Hello and WELCOME to PsychAssist! This week’s guest article comes from Stacey Pyle who has gone from No A-Levels to Building Her Own Mental Health Service. She previously struggled for years with her own mental health and found herself in her mid-20’s HOMELESS and a single mother of 3. Despite all adversities, she persevered to gain an access course to medicine where she received a DISTINCTION which subsequently led to an unconditional offer to study psychology. Stacey refuses to settle for the ordinary and is about to launch her own mental health service called “The Foundation Centre” which is backed by the Princes Trust. This is her story so far….
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My name is Stacey Pyle and I am 30 years old. I am a mum of 3, a wife, an undergraduate student studying Psychology at the University of Derby, a mental health support worker at a secure hospital and I am the founder of The Foundation Centre. It may seem like a lot of hats for 1 person to wear, and at times it can be difficult, but I wouldn’t have it any other way. I have always had an interest in mental health that stemmed from my own personal experiences. I had difficulties growing up and as a result I became a very insecure individual who didn’t seem to ‘fit in’ socially. I had ideas about what I wanted to do and who I wanted to be, but it conflicted with who I thought I was and what I thought I could achieve. I got my first job at 13 years old as a Saturday girl in a hair salon and I left school with poor grades. I managed to get a job in a hotel and secure a place at college to study a diploma in Music, but pressures at home meant I dropped out. I switched jobs frequently as I was never happy with my position and I knew that I wanted more. At the age of 20, I fell pregnant was married but this meant that I had to relocate as my husband was a serving member of the Armed Forces. I gave up employment to become a stay at home mum and ‘army wife’ and this would be the best and worst thing I ever did.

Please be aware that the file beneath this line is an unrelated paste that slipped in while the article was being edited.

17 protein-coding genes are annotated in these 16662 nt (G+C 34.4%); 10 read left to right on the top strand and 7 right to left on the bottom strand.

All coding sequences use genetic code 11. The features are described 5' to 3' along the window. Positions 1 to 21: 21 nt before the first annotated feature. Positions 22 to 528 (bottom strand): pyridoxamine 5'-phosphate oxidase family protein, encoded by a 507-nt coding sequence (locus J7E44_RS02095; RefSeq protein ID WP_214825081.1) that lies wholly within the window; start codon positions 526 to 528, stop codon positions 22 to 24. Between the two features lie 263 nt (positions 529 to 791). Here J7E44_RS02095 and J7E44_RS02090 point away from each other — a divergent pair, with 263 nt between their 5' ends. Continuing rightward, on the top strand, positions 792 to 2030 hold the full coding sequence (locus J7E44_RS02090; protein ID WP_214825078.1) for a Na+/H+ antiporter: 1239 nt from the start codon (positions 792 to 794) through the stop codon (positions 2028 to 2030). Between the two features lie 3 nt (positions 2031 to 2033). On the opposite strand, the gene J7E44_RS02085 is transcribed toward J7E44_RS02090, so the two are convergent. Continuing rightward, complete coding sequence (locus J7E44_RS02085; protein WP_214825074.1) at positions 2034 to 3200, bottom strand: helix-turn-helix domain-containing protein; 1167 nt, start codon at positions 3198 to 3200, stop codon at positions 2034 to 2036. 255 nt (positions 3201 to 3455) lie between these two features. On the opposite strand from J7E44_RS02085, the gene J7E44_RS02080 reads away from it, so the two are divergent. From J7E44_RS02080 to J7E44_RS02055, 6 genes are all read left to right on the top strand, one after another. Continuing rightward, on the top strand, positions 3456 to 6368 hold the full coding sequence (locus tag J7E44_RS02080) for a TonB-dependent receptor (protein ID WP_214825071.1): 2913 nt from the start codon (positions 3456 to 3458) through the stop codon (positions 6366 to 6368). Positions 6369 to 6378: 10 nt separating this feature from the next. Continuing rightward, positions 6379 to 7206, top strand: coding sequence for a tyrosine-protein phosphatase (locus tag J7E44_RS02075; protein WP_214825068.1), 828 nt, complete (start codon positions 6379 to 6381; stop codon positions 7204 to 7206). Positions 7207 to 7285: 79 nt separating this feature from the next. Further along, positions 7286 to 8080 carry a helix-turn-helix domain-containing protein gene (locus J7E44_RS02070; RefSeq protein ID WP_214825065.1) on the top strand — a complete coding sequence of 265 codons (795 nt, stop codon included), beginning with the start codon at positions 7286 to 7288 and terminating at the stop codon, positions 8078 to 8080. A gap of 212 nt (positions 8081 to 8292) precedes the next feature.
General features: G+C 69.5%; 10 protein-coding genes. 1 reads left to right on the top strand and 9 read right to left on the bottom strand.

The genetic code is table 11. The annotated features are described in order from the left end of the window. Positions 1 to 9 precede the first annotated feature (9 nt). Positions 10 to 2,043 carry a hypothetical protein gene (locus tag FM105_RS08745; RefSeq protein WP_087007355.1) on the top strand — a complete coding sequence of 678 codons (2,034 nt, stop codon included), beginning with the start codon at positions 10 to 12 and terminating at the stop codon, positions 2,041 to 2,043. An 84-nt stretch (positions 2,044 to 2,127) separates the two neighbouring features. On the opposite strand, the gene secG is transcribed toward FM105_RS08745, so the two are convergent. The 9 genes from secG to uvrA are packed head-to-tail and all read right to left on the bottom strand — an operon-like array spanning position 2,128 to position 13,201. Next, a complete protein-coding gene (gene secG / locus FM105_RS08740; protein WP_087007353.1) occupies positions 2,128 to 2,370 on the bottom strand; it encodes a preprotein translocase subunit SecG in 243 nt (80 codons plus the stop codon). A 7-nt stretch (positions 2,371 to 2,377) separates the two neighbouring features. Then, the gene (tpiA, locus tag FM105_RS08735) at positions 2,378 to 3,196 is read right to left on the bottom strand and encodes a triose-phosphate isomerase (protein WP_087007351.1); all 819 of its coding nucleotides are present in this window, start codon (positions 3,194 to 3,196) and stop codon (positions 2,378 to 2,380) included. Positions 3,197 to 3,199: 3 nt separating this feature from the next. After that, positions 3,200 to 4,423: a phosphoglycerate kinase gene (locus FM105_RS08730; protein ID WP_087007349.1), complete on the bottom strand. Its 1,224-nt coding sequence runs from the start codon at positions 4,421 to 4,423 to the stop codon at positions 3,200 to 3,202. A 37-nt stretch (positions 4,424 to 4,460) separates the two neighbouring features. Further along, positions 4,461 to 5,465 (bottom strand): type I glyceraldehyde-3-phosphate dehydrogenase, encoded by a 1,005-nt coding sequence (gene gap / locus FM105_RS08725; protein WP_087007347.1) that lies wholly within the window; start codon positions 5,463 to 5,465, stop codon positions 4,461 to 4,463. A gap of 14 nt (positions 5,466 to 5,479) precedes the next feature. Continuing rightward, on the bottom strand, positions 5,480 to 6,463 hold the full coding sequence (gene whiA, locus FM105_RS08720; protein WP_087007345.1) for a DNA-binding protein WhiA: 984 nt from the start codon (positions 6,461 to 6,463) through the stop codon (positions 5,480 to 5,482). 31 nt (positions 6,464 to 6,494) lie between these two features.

I developed post-natal depression and struggled with my mental health for several years. I moved to Germany on a posting order with the Army and the isolation had a negative effect on my mental health. I discovered I was pregnant with my second child and had a moment of mental clarity where I decided that I wouldn’t allow myself to continue to live like this, and I began to accept my situation for what it was, focussing my attention onto other things. It was at this point that I wanted to find something to fulfil my time, to distract myself from the negativity that surrounded me, which is when I set up a non-profit organisation called Singing for Soldiers. The organisation gained a lot of momentum and media coverage across the world in all British Forces communities as our aim was to raise money for charity. I wrote a song which was recorded by a small group of ‘army wives’ and this was released on iTunes. It gave me a purpose, strengths and skills that I never knew I had before and was also a huge learning curve.
“I was later diagnosed with Generalised Anxiety Disorder”
Stacey Pyle (2018)